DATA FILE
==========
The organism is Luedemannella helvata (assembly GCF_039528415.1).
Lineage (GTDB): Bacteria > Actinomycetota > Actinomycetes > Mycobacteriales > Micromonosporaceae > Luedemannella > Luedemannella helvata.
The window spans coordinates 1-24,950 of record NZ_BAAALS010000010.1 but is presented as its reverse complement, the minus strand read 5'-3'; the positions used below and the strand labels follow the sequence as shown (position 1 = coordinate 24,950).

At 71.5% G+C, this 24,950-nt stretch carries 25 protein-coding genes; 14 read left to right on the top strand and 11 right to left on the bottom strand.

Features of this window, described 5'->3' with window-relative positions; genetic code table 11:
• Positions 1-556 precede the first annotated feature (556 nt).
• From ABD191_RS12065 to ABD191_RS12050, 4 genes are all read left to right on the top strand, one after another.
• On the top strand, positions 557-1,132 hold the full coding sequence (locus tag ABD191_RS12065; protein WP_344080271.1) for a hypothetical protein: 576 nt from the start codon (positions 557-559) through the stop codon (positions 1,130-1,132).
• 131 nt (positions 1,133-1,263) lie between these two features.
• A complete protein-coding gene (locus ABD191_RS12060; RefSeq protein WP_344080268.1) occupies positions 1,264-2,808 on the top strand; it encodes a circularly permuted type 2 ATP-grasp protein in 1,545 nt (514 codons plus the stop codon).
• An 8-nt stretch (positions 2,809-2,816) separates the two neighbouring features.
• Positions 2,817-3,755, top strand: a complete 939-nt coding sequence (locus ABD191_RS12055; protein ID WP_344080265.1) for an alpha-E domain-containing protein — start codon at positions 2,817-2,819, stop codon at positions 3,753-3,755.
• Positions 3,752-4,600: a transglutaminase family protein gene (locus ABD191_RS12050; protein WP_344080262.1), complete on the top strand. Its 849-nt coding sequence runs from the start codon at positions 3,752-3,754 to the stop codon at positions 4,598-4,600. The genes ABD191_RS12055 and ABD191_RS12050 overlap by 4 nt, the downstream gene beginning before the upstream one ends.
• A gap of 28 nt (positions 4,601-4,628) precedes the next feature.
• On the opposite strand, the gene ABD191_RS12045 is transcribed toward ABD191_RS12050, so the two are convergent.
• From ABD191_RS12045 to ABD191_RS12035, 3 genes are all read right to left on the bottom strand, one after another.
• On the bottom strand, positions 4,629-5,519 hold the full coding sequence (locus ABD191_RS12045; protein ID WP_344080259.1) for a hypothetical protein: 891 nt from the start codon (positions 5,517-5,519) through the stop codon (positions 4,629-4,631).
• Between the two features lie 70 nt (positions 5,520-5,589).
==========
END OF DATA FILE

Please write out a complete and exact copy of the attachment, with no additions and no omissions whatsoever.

The organism is Luedemannella helvata (assembly GCF_039528415.1).
Lineage (GTDB): Bacteria > Actinomycetota > Actinomycetes > Mycobacteriales > Micromonosporaceae > Luedemannella > Luedemannella helvata.
The window spans coordinates 1-24,950 of record NZ_BAAALS010000010.1 but is presented as its reverse complement, the minus strand read 5'-3'; the positions used below and the strand labels follow the sequence as shown (position 1 = coordinate 24,950).

At 71.5% G+C, this 24,950-nt stretch carries 25 protein-coding genes; 14 read left to right on the top strand and 11 right to left on the bottom strand.

Features of this window, described 5'->3' with window-relative positions; genetic code table 11:
• Positions 1-556 precede the first annotated feature (556 nt).
• From ABD191_RS12065 to ABD191_RS12050, 4 genes are all read left to right on the top strand, one after another.
• On the top strand, positions 557-1,132 hold the full coding sequence (locus tag ABD191_RS12065; protein WP_344080271.1) for a hypothetical protein: 576 nt from the start codon (positions 557-559) through the stop codon (positions 1,130-1,132).
• 131 nt (positions 1,133-1,263) lie between these two features.
• A complete protein-coding gene (locus ABD191_RS12060; RefSeq protein WP_344080268.1) occupies positions 1,264-2,808 on the top strand; it encodes a circularly permuted type 2 ATP-grasp protein in 1,545 nt (514 codons plus the stop codon).
• An 8-nt stretch (positions 2,809-2,816) separates the two neighbouring features.
• Positions 2,817-3,755, top strand: a complete 939-nt coding sequence (locus ABD191_RS12055; protein ID WP_344080265.1) for an alpha-E domain-containing protein — start codon at positions 2,817-2,819, stop codon at positions 3,753-3,755.
• Positions 3,752-4,600: a transglutaminase family protein gene (locus ABD191_RS12050; protein WP_344080262.1), complete on the top strand. Its 849-nt coding sequence runs from the start codon at positions 3,752-3,754 to the stop codon at positions 4,598-4,600. The genes ABD191_RS12055 and ABD191_RS12050 overlap by 4 nt, the downstream gene beginning before the upstream one ends.
• A gap of 28 nt (positions 4,601-4,628) precedes the next feature.
• On the opposite strand, the gene ABD191_RS12045 is transcribed toward ABD191_RS12050, so the two are convergent.
• From ABD191_RS12045 to ABD191_RS12035, 3 genes are all read right to left on the bottom strand, one after another.
• On the bottom strand, positions 4,629-5,519 hold the full coding sequence (locus ABD191_RS12045; protein ID WP_344080259.1) for a hypothetical protein: 891 nt from the start codon (positions 5,517-5,519) through the stop codon (positions 4,629-4,631).
• Between the two features lie 70 nt (positions 5,520-5,589).